CCOUC deployed a team of 23 trainees and trainers from varied academic backgrounds to Nepal to conduct field training programme on humanitarian and disaster preparedness on 2-8 January 2018. The team visited not only the village affected by the dual earthquakes in 2015 to conduct health interventions, but also serval local medical organisations as well as NGO to get to know about their emergency relief and recovery efforts in the post-disaster phase and their work in community healthcare.
A one-day training workshop “Public Health Challenges in Asia in the 21st century” was held on 3 January. The training consisted of 8 sections. Representatives of NGOs, hospital management and academia from both Hong Kong and Nepal shared their opinions and experiences on humanitarian and disaster preparedness as well as public health challenges. Around 40 participants attended the seminar with active participation, including local students who had enrolled in CCOUC online courses.
The team also visited Dhulikhel Hospital, the training hospital of Kathmandu University, to understand the operation of a local community hospital. After the earthquake, a triage system was introduced to the emergency unit to classify conditions into red, yellow or green levels based on their conditions and urgency. The red level is the most urgent and requires immediate treatment. The health centre run by Dhulikhel Hospital continued to provide basic clinic, dental and body checks services for patients from nearby villages. Oral rehydration solutions were also distributed for free in the centre.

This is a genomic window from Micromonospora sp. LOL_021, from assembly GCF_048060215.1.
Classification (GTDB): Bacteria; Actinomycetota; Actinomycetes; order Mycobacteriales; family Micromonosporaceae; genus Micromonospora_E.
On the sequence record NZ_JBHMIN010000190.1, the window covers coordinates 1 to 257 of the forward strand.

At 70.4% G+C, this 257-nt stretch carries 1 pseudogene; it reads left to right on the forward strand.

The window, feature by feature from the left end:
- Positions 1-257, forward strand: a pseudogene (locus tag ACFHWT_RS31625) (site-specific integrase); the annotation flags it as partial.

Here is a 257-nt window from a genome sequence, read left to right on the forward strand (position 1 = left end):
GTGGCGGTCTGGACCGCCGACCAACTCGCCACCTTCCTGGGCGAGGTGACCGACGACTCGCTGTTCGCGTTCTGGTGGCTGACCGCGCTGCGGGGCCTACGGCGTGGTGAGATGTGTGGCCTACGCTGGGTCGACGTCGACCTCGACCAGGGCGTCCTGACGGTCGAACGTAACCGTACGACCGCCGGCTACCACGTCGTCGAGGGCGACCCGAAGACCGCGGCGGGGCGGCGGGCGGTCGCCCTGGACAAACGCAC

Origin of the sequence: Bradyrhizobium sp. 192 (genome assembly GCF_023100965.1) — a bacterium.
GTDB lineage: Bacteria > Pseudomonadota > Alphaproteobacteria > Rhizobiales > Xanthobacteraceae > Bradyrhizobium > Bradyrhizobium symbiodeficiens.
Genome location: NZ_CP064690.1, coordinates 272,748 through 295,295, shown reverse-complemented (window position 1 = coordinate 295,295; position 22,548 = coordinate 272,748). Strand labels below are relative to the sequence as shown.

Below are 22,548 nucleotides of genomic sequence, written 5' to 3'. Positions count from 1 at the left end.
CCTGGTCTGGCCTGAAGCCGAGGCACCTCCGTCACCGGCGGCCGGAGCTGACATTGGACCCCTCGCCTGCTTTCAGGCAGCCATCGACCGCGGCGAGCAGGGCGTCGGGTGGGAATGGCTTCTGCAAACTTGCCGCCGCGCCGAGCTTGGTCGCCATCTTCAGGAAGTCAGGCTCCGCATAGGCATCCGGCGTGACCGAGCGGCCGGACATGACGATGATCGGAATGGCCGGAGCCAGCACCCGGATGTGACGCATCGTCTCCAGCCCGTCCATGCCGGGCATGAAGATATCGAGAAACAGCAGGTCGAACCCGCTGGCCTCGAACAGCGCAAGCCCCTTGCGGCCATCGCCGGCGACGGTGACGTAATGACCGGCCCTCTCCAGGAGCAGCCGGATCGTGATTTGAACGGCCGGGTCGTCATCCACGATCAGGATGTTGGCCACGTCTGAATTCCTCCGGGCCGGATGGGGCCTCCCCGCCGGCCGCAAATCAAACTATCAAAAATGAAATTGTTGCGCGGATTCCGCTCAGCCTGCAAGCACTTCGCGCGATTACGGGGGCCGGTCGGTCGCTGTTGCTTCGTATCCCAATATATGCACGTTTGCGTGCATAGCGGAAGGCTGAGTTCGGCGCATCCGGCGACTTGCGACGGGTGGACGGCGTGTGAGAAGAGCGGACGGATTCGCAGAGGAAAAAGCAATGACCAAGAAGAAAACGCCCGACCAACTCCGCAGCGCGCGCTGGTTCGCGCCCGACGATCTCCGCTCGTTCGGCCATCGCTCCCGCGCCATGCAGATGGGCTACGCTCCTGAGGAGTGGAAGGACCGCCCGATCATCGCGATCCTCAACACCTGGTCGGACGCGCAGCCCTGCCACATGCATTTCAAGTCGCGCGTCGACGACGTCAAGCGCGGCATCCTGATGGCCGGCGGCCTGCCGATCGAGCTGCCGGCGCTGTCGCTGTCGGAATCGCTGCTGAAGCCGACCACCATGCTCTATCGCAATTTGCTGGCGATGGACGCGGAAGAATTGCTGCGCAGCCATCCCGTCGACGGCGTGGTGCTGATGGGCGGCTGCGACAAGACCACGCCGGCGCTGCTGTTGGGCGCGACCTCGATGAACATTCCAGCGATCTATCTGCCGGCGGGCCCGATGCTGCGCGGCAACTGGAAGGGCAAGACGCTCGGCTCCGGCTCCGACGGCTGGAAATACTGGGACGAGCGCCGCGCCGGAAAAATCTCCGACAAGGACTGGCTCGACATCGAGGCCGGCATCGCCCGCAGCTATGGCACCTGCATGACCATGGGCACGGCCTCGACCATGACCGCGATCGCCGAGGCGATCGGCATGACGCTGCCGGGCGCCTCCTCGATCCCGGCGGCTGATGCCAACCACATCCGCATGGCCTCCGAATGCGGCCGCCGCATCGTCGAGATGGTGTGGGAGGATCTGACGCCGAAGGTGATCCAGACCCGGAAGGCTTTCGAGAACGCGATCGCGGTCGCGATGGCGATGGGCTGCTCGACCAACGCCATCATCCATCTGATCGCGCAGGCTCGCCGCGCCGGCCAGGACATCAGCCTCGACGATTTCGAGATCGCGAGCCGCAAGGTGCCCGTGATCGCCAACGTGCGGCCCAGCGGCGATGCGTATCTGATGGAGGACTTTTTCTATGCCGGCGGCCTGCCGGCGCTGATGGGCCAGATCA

The team later visited the remote rural Majhigaun village in Sindupalchok, northeast Nepal. On arrival, the team first assessed the health status of the villagers using household survey. The team was divided into three groups; each group was responsible for one of the three topics of health intervention: menstrual health hygiene, water management & preparation of ORS, and preparation of disaster bags. The health interventions were conducted in the public area of the village, where more than 100 villagers attended with active participation. After the event, the team conducted post-intervention survey with the participants to assess the effectiveness of the interventions.
Thanks to the academic seminar and field visits in the training trip, trainees from different backgrounds can equip themselves with knowledge of public health discipline. Through the process of familiarising themselves with the collective relief and recovery efforts by various stakeholders and organising health interventions and research in the field, the team can understand the needs of the villagers in rural areas, hence identify measures to fill the gaps in building up resilience at community level.